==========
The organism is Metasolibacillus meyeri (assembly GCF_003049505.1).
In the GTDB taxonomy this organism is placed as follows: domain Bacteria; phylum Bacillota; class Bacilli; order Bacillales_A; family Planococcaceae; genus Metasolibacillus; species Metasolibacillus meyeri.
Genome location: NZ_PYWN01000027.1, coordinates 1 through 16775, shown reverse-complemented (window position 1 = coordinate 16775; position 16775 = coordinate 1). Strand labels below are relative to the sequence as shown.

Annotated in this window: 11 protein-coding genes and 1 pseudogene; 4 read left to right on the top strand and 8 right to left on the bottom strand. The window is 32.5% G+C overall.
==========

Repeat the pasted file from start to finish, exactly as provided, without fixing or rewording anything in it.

The organism is Metasolibacillus meyeri (assembly GCF_003049505.1).
In the GTDB taxonomy this organism is placed as follows: domain Bacteria; phylum Bacillota; class Bacilli; order Bacillales_A; family Planococcaceae; genus Metasolibacillus; species Metasolibacillus meyeri.
Genome location: NZ_PYWN01000027.1, coordinates 1 through 16775, shown reverse-complemented (window position 1 = coordinate 16775; position 16775 = coordinate 1). Strand labels below are relative to the sequence as shown.

Annotated in this window: 11 protein-coding genes and 1 pseudogene; 4 read left to right on the top strand and 8 right to left on the bottom strand. The window is 32.5% G+C overall.